Business Owners Policies are designed with a specific industry in mind. Insurance carriers have loads of data about claims in each particular industry and with that data they know with a high probability which coverages each industry is most likely to need. This data can help a business owner to know what types of insurance they need and what types they can do without. If your business is an exception to the rule, your insurance agent can help you fine tune your specific package to meet the unique needs of your business. This is something not offered from most traditional insurance policies.

 

Gun Clubs and Shooting Ranges.

What are the liability concerns for Gun Clubs and Shooting Ranges?

Gun Clubs

Gun Clubs and Shooting Ranges are businesses that provide places for firearms enthusiasts to practice firing various types of firearms.  Some gun clubs and shooting ranges are indoors and allow shooting primarily with handguns at close distances. Other facilities are much larger. They may include outdoor facilities that allow shooting at long range distances.  A majority of these facilities offer lessons and concealed carry classes for beginning firearms enthusiasts’.  Not all facilities offer sales of weapons and accessories, rentals of weapons and even repair for damaged weapons; but those that do face additional liability.  Still other facilities offer periodic tournaments and competitions. Each of these aspects of the business bring with them additional risks.  Depending upon the business activities of each individual gun club or shooting range the liability needs for each business can be drastically different.

Gun Clubs and Shooting Ranges are rising in popularity. Make sure your business is covered properly by reading myinsurancequestion.com

Workers Compensation Risks for Gun Clubs and Shooting Ranges

Workers Compensation Exposures at gun clubs and shooting ranges are similar to many facilities open to the public, but are different in some aspects. Slips, trips and falls are common causes of injuries in these facilities, but there is an increased level of risk when a firearm is involved.  Injuries that involve a firearm tend to be much more severe in nature.  Businesses that operate in this industry typically have a normal frequency of claims, but those claims do tend to be more severe. Because of this elevated amount of risk, all staff need to be thoroughly trained and required to wear proper safety equipment.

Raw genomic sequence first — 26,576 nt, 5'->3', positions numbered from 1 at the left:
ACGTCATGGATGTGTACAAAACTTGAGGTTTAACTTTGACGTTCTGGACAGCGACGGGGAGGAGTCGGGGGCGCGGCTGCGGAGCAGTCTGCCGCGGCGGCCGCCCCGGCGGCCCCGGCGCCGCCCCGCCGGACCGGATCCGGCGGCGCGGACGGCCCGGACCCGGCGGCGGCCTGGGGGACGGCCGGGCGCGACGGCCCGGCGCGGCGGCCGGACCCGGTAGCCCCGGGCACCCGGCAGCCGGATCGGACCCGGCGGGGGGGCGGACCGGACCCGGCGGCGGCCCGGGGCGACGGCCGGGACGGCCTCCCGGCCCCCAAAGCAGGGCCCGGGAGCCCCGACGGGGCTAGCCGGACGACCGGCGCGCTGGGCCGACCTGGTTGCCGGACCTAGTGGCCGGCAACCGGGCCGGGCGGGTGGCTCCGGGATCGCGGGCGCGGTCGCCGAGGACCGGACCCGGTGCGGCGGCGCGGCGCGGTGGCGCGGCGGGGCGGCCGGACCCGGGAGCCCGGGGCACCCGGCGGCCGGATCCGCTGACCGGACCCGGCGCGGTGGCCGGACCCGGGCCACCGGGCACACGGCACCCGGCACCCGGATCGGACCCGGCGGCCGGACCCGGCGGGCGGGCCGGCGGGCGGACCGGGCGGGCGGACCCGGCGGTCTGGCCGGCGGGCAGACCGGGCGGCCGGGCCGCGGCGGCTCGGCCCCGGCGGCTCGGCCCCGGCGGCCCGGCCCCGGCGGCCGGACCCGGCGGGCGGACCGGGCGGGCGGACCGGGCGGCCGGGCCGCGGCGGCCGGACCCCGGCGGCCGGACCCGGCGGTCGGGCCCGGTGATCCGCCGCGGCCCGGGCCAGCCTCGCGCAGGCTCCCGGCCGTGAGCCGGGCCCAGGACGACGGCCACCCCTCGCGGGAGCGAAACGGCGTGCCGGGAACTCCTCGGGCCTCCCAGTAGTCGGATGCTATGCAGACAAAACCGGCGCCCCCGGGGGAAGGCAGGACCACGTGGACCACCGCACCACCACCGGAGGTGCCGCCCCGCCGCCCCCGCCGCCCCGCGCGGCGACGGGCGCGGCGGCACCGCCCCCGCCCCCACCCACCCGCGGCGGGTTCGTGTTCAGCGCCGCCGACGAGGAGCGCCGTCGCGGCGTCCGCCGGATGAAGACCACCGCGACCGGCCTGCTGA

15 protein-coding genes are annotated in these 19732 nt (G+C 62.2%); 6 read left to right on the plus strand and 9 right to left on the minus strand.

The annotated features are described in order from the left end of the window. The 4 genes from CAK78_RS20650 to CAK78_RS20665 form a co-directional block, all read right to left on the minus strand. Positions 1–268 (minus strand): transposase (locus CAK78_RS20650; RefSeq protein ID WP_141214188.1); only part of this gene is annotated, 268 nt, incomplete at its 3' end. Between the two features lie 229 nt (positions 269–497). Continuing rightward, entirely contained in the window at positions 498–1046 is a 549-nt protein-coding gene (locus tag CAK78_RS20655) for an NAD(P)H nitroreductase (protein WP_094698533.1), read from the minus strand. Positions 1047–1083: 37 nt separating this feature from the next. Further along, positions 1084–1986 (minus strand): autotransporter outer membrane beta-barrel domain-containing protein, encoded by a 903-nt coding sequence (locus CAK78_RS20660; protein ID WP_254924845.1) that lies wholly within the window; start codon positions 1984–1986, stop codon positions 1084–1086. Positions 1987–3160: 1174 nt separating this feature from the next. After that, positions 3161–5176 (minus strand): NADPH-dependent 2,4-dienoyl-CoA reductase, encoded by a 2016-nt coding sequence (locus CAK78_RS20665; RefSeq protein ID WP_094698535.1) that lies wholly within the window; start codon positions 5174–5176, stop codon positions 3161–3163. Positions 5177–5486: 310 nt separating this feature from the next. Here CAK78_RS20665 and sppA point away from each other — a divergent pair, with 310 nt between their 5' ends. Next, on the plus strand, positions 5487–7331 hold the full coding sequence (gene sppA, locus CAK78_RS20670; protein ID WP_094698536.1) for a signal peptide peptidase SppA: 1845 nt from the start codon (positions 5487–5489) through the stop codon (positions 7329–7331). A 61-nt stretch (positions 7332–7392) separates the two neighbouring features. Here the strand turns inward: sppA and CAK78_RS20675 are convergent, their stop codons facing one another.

Find the answers to your liability questions about Gun Clubs and Shooting Ranges at myinsurancequestion.com

Safety concerns for Gun Clubs and Shooting Ranges

Employees at gun clubs and shooting ranges face both short term and long term risks. Firearms are loud.  Very loud in some cases.  Ear protection is important to protect the long term hearing health of your staff.  Providing the ear protection for your employees and having a program in place to ensure they are actually wearing ear protection is essential to the long term health of your employees and the health of your business. Also, eye protection should be worn when in the presence of live fire. Again, it is wise investment for the business to provide proper safety equipment because it will ensure your employees are wearing the proper equipment.  Additionally, if you require the employees to purchase their own equipment it can develop a bad attitude among the employees about the safety equipment. Spending additional investment on adequate safety and training programs can go a long way towards keeping your staff safe.  A safe staff is a happy and productive staff. Taking additional time to protect your employees will help them be more productive and can prevent a costly insurance claim.

 

Small Business Insurance

It’s human nature for a business owner to wonder how much and which types of small business insurance coverage their business actually needs. To be successful, a business has to be comfortable with some amount of risk. Taking the first step to open a business is a risk.  With that simple fact, one would have to assume a small business owner is comfortable with some amount of risk.  Now how much and what types of risk the business owner is willing to take are completely unique to the industry the business operates in and the personal philosophy of the business owner.

Coffee shops need Small Business Insurance. Find out the latest information at https://www.myinsurancequestion.com/

Here are 5 insurance policies every business should secure.

General Liability